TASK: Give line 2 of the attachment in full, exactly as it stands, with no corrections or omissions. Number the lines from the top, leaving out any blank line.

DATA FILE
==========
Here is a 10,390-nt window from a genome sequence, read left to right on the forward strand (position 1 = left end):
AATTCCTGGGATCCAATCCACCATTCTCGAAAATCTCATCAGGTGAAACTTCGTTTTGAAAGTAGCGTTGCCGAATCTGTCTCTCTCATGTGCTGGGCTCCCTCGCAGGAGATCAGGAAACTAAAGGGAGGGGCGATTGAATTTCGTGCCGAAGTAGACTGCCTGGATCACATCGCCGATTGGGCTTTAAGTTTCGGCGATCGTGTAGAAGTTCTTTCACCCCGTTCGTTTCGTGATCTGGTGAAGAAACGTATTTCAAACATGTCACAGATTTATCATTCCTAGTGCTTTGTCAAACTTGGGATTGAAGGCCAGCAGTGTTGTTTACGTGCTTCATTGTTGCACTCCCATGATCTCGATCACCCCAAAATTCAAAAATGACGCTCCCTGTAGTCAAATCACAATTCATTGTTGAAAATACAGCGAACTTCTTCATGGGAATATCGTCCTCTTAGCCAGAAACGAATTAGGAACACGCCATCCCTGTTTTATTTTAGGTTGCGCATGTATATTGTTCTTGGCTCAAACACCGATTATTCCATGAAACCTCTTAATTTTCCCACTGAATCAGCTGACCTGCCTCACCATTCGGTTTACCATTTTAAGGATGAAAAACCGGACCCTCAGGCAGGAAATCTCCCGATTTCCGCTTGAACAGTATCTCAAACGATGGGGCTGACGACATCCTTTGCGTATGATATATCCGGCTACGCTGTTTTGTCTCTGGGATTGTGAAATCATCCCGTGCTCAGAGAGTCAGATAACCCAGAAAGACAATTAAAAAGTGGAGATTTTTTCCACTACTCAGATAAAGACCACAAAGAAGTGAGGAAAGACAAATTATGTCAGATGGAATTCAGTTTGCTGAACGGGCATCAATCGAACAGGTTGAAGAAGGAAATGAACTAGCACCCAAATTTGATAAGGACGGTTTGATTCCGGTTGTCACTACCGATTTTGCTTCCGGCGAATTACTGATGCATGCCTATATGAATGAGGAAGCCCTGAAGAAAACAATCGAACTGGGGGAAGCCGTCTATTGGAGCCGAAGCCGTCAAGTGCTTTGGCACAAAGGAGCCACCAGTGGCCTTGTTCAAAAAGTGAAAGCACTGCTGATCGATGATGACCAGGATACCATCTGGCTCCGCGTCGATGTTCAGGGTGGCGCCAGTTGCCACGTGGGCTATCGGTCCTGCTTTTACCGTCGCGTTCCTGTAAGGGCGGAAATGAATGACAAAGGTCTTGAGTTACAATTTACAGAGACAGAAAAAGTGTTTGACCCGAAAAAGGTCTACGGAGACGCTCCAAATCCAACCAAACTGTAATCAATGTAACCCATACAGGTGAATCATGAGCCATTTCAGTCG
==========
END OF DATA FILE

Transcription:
AATTCCTGGGATCCAATCCACCATTCTCGAAAATCTCATCAGGTGAAACTTCGTTTTGAAAGTAGCGTTGCCGAATCTGTCTCTCTCATGTGCTGGGCTCCCTCGCAGGAGATCAGGAAACTAAAGGGAGGGGCGATTGAATTTCGTGCCGAAGTAGACTGCCTGGATCACATCGCCGATTGGGCTTTAAGTTTCGGCGATCGTGTAGAAGTTCTTTCACCCCGTTCGTTTCGTGATCTGGTGAAGAAACGTATTTCAAACATGTCACAGATTTATCATTCCTAGTGCTTTGTCAAACTTGGGATTGAAGGCCAGCAGTGTTGTTTACGTGCTTCATTGTTGCACTCCCATGATCTCGATCACCCCAAAATTCAAAAATGACGCTCCCTGTAGTCAAATCACAATTCATTGTTGAAAATACAGCGAACTTCTTCATGGGAATATCGTCCTCTTAGCCAGAAACGAATTAGGAACACGCCATCCCTGTTTTATTTTAGGTTGCGCATGTATATTGTTCTTGGCTCAAACACCGATTATTCCATGAAACCTCTTAATTTTCCCACTGAATCAGCTGACCTGCCTCACCATTCGGTTTACCATTTTAAGGATGAAAAACCGGACCCTCAGGCAGGAAATCTCCCGATTTCCGCTTGAACAGTATCTCAAACGATGGGGCTGACGACATCCTTTGCGTATGATATATCCGGCTACGCTGTTTTGTCTCTGGGATTGTGAAATCATCCCGTGCTCAGAGAGTCAGATAACCCAGAAAGACAATTAAAAAGTGGAGATTTTTTCCACTACTCAGATAAAGACCACAAAGAAGTGAGGAAAGACAAATTATGTCAGATGGAATTCAGTTTGCTGAACGGGCATCAATCGAACAGGTTGAAGAAGGAAATGAACTAGCACCCAAATTTGATAAGGACGGTTTGATTCCGGTTGTCACTACCGATTTTGCTTCCGGCGAATTACTGATGCATGCCTATATGAATGAGGAAGCCCTGAAGAAAACAATCGAACTGGGGGAAGCCGTCTATTGGAGCCGAAGCCGTCAAGTGCTTTGGCACAAAGGAGCCACCAGTGGCCTTGTTCAAAAAGTGAAAGCACTGCTGATCGATGATGACCAGGATACCATCTGGCTCCGCGTCGATGTTCAGGGTGGCGCCAGTTGCCACGTGGGCTATCGGTCCTGCTTTTACCGTCGCGTTCCTGTAAGGGCGGAAATGAATGACAAAGGTCTTGAGTTACAATTTACAGAGACAGAAAAAGTGTTTGACCCGAAAAAGGTCTACGGAGACGCTCCAAATCCAACCAAACTGTAATCAATGTAACCCATACAGGTGAATCATGAGCCATTTCAGTCG